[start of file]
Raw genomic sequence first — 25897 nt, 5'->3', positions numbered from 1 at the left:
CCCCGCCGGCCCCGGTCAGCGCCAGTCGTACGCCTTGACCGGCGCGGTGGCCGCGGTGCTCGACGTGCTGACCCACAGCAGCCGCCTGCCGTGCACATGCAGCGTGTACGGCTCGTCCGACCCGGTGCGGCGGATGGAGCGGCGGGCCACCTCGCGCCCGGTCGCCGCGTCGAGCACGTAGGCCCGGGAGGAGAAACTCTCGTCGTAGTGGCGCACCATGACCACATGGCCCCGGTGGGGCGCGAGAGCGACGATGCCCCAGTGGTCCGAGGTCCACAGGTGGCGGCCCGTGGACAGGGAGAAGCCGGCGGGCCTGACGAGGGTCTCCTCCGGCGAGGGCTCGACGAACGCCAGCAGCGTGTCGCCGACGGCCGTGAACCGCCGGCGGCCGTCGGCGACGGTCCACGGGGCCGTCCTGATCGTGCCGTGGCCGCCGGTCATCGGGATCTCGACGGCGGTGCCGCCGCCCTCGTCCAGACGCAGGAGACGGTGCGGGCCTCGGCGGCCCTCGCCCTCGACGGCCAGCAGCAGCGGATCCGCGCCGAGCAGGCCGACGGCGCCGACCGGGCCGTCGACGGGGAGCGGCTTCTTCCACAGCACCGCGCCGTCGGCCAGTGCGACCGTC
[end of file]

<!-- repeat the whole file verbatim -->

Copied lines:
Raw genomic sequence first — 25897 nt, 5'->3', positions numbered from 1 at the left:
CCCCGCCGGCCCCGGTCAGCGCCAGTCGTACGCCTTGACCGGCGCGGTGGCCGCGGTGCTCGACGTGCTGACCCACAGCAGCCGCCTGCCGTGCACATGCAGCGTGTACGGCTCGTCCGACCCGGTGCGGCGGATGGAGCGGCGGGCCACCTCGCGCCCGGTCGCCGCGTCGAGCACGTAGGCCCGGGAGGAGAAACTCTCGTCGTAGTGGCGCACCATGACCACATGGCCCCGGTGGGGCGCGAGAGCGACGATGCCCCAGTGGTCCGAGGTCCACAGGTGGCGGCCCGTGGACAGGGAGAAGCCGGCGGGCCTGACGAGGGTCTCCTCCGGCGAGGGCTCGACGAACGCCAGCAGCGTGTCGCCGACGGCCGTGAACCGCCGGCGGCCGTCGGCGACGGTCCACGGGGCCGTCCTGATCGTGCCGTGGCCGCCGGTCATCGGGATCTCGACGGCGGTGCCGCCGCCCTCGTCCAGACGCAGGAGACGGTGCGGGCCTCGGCGGCCCTCGCCCTCGACGGCCAGCAGCAGCGGATCCGCGCCGAGCAGGCCGACGGCGCCGACCGGGCCGTCGACGGGGAGCGGCTTCTTCCACAGCACCGCGCCGTCGGCCAGTGCGACCGTC